FDA mulls drug importation with states
The FDA has started discussions with states over creating a way to import drugs from Canada — a policy the Biden and Trump administrations both embraced to bring down health costs but which experts regard as having limited impact.
The big picture: With President Biden's drug pricing agenda stalled, importation could allow states to take advantage of lower drug prices abroad without the need for direct action to limit prices in the U.S.
- Under one pathway, states, wholesalers and pharmacies submit importation proposals to HHS, which would be subject to safety and cost conditions.
Driving the news: The FDA last week held its first meeting with five states — Florida, Colorado, Vermont, Maine and New Mexico — that have submitted reimportation plans or are thinking about doing so, Politico first reported.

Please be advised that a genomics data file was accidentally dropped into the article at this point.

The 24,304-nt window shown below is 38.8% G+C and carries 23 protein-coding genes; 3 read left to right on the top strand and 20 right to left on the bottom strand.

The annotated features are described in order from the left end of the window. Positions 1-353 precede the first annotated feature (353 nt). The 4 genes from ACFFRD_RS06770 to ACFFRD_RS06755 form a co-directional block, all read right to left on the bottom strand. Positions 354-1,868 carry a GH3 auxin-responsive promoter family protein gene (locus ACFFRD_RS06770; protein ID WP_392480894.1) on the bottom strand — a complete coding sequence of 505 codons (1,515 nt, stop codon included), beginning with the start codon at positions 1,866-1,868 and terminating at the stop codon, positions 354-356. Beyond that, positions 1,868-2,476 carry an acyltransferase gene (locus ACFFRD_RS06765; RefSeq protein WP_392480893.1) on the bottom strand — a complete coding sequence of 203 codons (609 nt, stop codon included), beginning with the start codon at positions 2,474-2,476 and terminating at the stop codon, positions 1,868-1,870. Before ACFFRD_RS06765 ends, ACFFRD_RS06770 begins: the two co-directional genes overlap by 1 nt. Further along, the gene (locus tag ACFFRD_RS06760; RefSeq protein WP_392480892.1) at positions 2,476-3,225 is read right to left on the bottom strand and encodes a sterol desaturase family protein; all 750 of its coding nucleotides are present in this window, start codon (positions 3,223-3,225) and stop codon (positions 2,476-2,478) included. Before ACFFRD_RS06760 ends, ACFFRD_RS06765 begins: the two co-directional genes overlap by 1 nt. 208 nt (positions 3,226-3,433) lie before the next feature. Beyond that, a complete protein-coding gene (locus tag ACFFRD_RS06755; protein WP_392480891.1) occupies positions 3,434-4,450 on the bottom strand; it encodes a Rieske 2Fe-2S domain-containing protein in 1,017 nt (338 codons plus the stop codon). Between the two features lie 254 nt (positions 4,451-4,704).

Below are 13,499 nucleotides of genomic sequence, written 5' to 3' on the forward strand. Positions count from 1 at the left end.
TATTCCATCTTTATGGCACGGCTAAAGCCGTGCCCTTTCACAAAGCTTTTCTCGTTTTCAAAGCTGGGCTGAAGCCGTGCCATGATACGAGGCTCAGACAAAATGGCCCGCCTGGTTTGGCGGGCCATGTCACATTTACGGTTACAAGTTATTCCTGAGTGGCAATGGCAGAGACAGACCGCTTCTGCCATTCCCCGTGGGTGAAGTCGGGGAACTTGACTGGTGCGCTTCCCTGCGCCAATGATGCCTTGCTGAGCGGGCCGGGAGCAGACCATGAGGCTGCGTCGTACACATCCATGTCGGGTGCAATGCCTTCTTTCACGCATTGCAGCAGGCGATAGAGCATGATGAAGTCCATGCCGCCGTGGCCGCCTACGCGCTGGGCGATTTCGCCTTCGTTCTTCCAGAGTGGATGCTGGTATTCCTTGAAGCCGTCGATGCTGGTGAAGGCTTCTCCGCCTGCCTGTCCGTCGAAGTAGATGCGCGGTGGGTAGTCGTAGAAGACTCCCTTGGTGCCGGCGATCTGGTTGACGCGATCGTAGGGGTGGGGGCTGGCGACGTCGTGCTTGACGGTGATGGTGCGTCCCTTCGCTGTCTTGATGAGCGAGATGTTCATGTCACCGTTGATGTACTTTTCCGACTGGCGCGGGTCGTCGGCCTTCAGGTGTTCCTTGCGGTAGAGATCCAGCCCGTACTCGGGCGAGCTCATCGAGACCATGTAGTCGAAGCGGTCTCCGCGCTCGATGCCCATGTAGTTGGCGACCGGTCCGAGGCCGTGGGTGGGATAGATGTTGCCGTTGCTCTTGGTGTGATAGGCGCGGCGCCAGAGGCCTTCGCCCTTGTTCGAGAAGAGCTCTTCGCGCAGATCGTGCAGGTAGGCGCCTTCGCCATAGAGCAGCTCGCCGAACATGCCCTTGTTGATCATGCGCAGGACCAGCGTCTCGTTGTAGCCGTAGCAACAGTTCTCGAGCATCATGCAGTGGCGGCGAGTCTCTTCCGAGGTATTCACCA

- Biden's executive order on promoting competition directed the FDA to work with states and Native American tribes on safely importing prescription drugs from Canada.
- "The FDA is committed to working with states and Indian tribes that propose to develop ... importation programs to reduce the cost of products to the American consumer while still protecting public health and safety," an agency spokesman told Axios.
Yes, but: The Pharmaceutical Research and Manufacturers of America sued to block a 2020 federal rule that would facilitate importation, citing patient safety and other concerns.
- Canada also said it has no plans to participate and has told drugmakers not to take steps that could lead to drug shortages there.
Cowen analyst Rick Weissenstein notes the Biden administration has been inconsistent on reimportation, supporting the idea in theory while arguing that it won't work in legal briefs filed in response to the drug industry trade group's legal challenge.
Our thought bubble: With Canadians officials adamant they won't participate in the process, any importation plan is unlikely to actually bring down drug prices. The issue still could be politically appealing as the campaign season heats up.